And then on December 31, New Years Eve, the last contractor cleaned up the construction debris and installed the last door and he was done. The addition was now 'watertight', a construction term meaning all outside surfaces were complete and sealed from the elements. At 5:40 I wrote him the last check, and then it was all mine! I stood in my new room and even though it was only a shell with a bare wood floor, without interior walls, ceiling, electricity or insulation, I was ecstatic! With a flashlight I imagined where the tracks would go, following them around the bare walls and mentally running my first train. That is, until my wife came out to prod me into getting ready for what was without a doubt the most unimportant New Year's party I've ever attended.
Over the next several months, on weekends and evenings, and occasionally with the help of friends, I installed the electrical wiring and outlets, the lights, the door locks, the wall and ceiling insulation, the finished sub-floor, the wallboard on the walls and ceiling, the floor tile, and the interior doors. I hooked up the washer and dryer, hung the utility cabinets, installed the sink, and painted the exterior. Then we had a 'painting party' where a half dozen of the train guys grabbed paint brushes and rollers and we painted the room in just a few hours. As soon as the paint had dried, the trim and fittings were installed.
And then finally, after six months of work, the final inspector came out, checked everything he had to check, and signed that final piece of paper that made the project complete (at least in the eyes of the tax assessor!).
Even though I had heard horror stories about remodeling projects, the project went fairly smoothly. A few problems popped up, but were quickly dealt with. Although it took constant attention, I was not traumatic. My secret? - thoroughly research and carefully plan every detail before the decision to build is made, and to religiously monitor every step along the way.
A new track plan started developing when the original room over the garage was first being considered. The plan was for a double deck, around the wall layout with two peninsulas, one each from two opposite walls. The plan included staging yards at each end, and a helix to connect the two ends. Additional staging areas were sketched in for interchange activity. The lower section was planned as gentle rolling hills with a high speed mainline with broad curves. From the halfway point, where the second deck started, the terrain was planned as mountains, with sharper curves, tunnels, a steeper grade, with possible helper action needed. The main yard was near the bottom staging yard and was planned as a crew change point.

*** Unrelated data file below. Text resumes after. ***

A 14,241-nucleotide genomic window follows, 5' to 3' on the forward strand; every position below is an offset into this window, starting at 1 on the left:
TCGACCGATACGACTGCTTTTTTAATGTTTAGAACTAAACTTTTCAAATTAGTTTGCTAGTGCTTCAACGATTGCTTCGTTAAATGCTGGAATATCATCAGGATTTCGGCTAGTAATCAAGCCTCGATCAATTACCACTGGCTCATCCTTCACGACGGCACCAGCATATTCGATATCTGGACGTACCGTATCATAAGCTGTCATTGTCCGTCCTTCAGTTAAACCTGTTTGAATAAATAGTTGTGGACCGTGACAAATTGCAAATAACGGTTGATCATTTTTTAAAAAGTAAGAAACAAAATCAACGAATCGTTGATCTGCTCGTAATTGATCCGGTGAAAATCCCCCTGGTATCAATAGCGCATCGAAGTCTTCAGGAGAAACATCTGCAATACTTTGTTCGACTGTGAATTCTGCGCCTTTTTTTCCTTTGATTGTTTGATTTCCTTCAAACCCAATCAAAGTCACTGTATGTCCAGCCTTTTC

The RailCommand command control system was being considered as a replacement for the ONBOARD system which had proven to be troublesome on the old layout. And because I like second generation diesels, and the larger layout would allow broader curves, I decided to model a 15 year span between 1960 to 1975. I could then include the longer cars which were coming into use around that time. No dispatcher desk was being planned at the time, but full signaling was to be included. Operator orientation to the trains had him facing east. Soon after the first sketches were begun I remembered the problems I had while trying to fit an existing freelanced trackplan into a geographical area as an afterthought. I resolved not to repeat that error. After much thought, I decided to take the prototype freelancing approach, with the Santa Fe as the key railroad. I also decided to research the chosen area to be modeled first, and then complete the track plan only after sufficient research had been done.
With this approach I could use prototype practices and equipment, but wouldn't be restricted to modeling exact features such as actual towns or buildings, while at the same time designing a model of a railroad that was plausible and could have existed. I would be able to use my research and ideas to design track arrangements, buildings, etc., rather than to try to model exact copies of existing structures. However, I could also use prototype practices to guide me. I also wanted to model an area close by that I could easily research during weekend visits. Since I wanted to freelance the Santa Fe, I looked to areas near my home where the Santa Fe did not reach.
An area that had appealed to me for quite some time was the Northern California/Oregon area. There are several books and articles covering the Southern Pacific through this area. Collectively, they provide much information about the geography of the area, the reasons why the railroad build there, the goods the railroad carried, the equipment used, etc. Research turned up references to old SP surveys for routes that were considered but not built. In old SP timetables and rulebooks I found information regarding track elevation profiles, grades, sidings and length, speeds restrictions, etc. Information was also available about other railroads in the area such as the McCloud River RR and the Great Northern. This information, along with the availability of detailed data about the Santa Fe itself, would prove to be invaluable in helping me design a plausible freelance railroad from the San Francisco Bay area to the Portland, Oregon. area.
Additionally, the geographic profile is relatively flat from Richmond/San Francisco/Sacramento CA. area up to Redding, CA. From there the terrain becomes very mountainous as it approaches and continues past Mt. Shasta. This matched the original concept for the two decks on my track plan. Pouring through my books and SP timetables I learned that the track grade from Sacramento to Redding was less than 1% and is relatively straight. Above Redding it increases up to 2% and becomes a typical mountain railroad, with numerous curves, tunnels, bridges, etc., to Klamath Falls.
With this information in hand modeling a fictitious Santa Fe route beginning where the Santa Fe now terminates at Richmond, California onward to the central Oregon area became a serious possibility. Add the possibility of interchanging with the Southern Pacific, the Western Pacific (Sacramento Northern), the McCloud RR, and the Great Northern, and incorporating competition for business with the Southern Pacific, the choice became clear - this is the area I would model.